Social insurance advocates remain dismayed by AARP’s decision to accept Social Security benefit cuts as part of a balanced solution to address the long-term funding gap, a decision they claim was not any different than their prior stances. AARP popped up yesterday to insist on their opposition to including Social Security as part of the debt limit deal, but their bombshell announcement had that practical effect.
To quote Sen. Sheldon Whitehouse, who sat down with a small group of us at Netroots Nation to discuss Social Security, “As long as the dike holds, the water stays back, with not much pressure. But once there’s a hole in that dike, it comes rishing through, and there’s a lot of pressure.” This was the problem with what AARP did: it put more pressure on making an immediate deal, in an unfavorable political climate, on the most successful social insurance program in American history, “a core piece of the infrastructure of the American dream,” in the words of Sen. Whitehouse.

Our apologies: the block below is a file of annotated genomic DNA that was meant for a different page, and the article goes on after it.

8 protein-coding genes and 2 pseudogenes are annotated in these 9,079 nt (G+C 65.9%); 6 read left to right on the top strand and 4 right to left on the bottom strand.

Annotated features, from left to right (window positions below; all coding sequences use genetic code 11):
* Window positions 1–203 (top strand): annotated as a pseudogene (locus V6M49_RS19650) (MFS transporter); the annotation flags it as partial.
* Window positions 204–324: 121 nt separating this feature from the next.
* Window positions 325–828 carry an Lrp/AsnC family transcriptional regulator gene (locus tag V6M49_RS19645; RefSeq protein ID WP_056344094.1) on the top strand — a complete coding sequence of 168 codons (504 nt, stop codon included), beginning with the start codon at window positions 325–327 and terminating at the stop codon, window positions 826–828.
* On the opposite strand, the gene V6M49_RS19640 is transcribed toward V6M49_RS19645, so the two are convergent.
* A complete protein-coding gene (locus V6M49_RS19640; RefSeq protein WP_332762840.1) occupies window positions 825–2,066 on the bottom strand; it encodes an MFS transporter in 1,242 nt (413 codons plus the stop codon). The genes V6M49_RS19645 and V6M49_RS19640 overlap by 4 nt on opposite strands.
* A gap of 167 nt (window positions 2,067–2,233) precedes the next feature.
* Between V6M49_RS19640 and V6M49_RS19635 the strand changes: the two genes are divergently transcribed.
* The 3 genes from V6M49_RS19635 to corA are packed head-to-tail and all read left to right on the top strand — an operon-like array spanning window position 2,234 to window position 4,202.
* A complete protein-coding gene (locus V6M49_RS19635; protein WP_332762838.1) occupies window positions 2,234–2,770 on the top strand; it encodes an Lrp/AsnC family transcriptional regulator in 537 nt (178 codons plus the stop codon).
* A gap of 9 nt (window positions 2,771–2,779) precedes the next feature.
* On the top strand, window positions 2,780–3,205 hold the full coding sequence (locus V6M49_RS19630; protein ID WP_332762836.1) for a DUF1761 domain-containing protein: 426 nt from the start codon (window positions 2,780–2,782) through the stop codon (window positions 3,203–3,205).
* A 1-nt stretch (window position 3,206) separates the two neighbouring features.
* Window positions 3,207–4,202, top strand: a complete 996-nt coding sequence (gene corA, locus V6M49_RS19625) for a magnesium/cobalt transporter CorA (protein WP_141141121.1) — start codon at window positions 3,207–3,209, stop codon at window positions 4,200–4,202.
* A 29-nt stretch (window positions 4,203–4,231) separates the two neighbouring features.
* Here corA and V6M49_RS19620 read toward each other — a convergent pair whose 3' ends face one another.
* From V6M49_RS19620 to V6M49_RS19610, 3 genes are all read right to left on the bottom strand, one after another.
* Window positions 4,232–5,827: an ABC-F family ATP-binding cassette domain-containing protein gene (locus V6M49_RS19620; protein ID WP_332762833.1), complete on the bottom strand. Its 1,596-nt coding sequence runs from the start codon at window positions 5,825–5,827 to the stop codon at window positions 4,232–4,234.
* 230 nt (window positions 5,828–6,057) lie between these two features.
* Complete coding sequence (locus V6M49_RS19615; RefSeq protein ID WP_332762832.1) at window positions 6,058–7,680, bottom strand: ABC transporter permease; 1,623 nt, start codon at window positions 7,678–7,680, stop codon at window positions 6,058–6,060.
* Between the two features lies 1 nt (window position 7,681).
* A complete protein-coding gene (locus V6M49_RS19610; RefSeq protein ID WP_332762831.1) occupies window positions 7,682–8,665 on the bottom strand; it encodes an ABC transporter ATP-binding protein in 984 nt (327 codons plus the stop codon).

Pressure is countervailing, and Whitehouse said that even his colleagues who care deeply about the deficit and want to come to a solution on it, those who “needed some backbone,” stiffened once they heard from their constituents on the issue. “There are areas where the progressive perspective has strong popular support,” Whitehouse said. “It becomes energized when a message is delivered to make that latent support active.”
So public outcry can make a difference here, both with politicians and with AARP.